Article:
News / Stokes Croft

‘It’s about encouraging a community to give a bit of practical support’

By ellie pipe, Tuesday Aug 20, 2019

It is some eight months since the people of Bristol rallied, donating more than £10,000 to buy a van for much-loved Big Issue seller Jeff Knight.

The popular character remains a familiar figure in Stokes Croft, where he brightens the day of passers by with his cheerful greetings, and he now has a secure place to call home that enables him to stay off the street at night.

The people who launched the van campaign are – with Jeff’s blessing – appealing once more to the wider community in Bristol to ask for some practical support in maintaining and repairing the vehicle.

Jeff is also seeking a place, or places, where he can securely park the van and stay as his current location won’t be available for much longer. The Big Issue seller values his privacy and has solar panels, enabling him to be completely self-sufficient so he doesn’t need any extra facilities.

Jeff now has a place to call home but could do with some support to keep it maintained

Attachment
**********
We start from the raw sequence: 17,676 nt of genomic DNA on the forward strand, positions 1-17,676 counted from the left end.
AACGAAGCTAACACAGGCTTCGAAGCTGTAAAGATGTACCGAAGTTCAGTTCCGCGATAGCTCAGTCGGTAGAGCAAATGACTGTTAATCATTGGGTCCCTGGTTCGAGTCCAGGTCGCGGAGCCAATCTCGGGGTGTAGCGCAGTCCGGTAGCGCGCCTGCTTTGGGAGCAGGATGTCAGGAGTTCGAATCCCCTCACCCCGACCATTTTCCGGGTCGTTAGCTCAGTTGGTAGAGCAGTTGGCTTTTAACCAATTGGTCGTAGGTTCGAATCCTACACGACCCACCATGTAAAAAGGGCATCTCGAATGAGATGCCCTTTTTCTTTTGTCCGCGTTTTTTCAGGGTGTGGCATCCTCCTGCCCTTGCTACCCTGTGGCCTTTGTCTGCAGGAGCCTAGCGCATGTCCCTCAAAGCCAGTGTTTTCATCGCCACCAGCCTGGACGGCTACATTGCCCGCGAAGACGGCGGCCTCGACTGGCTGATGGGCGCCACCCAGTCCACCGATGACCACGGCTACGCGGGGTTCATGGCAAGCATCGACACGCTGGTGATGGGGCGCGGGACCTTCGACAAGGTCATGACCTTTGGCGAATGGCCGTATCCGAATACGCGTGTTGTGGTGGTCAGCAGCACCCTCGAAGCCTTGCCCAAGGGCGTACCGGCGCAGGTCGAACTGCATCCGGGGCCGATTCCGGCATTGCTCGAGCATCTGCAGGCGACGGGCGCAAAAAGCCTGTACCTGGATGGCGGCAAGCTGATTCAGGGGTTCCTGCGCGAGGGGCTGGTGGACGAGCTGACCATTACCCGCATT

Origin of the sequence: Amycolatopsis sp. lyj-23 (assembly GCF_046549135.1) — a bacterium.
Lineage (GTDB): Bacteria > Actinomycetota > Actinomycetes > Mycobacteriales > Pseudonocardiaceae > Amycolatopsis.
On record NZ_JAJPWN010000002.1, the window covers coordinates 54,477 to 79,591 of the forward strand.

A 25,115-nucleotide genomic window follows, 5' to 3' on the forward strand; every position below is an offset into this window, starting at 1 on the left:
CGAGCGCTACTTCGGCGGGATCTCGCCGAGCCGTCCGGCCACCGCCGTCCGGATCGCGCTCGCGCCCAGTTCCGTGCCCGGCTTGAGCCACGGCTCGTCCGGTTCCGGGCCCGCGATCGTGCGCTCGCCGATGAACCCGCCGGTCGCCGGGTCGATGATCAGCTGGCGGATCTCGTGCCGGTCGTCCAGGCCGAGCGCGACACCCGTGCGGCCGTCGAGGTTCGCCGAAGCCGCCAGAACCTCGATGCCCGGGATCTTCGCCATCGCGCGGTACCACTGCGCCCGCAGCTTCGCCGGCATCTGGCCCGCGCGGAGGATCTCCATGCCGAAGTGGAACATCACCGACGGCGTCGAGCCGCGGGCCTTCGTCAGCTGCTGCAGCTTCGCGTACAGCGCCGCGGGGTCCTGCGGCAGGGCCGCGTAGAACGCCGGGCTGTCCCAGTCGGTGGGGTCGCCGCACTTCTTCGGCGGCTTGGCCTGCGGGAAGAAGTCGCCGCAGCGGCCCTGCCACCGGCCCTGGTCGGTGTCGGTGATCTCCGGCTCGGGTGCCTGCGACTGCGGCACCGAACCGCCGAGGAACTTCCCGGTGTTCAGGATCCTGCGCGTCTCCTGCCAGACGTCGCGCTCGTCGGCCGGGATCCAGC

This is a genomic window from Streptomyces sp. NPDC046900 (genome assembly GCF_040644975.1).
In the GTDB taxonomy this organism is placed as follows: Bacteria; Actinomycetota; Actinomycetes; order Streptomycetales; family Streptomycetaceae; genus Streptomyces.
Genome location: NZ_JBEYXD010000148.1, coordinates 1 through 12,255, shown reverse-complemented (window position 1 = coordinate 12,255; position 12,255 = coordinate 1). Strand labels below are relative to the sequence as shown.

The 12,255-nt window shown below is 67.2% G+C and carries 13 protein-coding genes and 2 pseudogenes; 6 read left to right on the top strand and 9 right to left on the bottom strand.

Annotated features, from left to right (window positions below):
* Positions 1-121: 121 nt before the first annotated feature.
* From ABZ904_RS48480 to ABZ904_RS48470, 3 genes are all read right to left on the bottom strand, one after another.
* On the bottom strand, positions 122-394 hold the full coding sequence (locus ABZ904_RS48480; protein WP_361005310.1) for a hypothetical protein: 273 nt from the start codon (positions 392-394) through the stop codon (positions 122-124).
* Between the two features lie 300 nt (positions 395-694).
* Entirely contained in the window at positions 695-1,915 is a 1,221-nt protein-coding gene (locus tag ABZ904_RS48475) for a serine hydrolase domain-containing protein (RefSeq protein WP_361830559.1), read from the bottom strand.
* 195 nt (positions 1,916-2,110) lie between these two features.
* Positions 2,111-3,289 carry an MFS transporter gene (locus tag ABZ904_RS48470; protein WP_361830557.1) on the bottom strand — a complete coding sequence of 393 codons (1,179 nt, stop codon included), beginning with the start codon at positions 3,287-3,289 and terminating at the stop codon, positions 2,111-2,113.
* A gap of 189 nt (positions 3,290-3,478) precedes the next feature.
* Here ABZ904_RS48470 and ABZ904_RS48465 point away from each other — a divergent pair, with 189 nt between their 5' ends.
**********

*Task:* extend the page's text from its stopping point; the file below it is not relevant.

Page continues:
“It’s about encouraging a community to give a bit of practical support,” explains Deasy Bamford, one of the driving forces behind the Jeff’s Van campaign.

She adds that in the beginning, it was about responding to a crisis and now it’s about coming up with a sustainable, practical support network.

No further money is required as there is an amount held in an account from the initial fundraiser at Christmas.

“He likes his independence, but he’s given his permission for us to appeal on his behalf,” adds another person behind the campaign who prefers to remain anonymous.

“He has got a network of people, it’s just having a bit more practical support.”

Some of the support needed includes: drivers to move the van and take it to its MOT, repair and maintenance of van and solar panels, someone with safe private land who could offer Jeff a place to park.

Anyone willing to offer help, or interested in further details can email jeffsvanbristol@gmail.com.

Read more: ‘The Big Issue has helped me become myself again’

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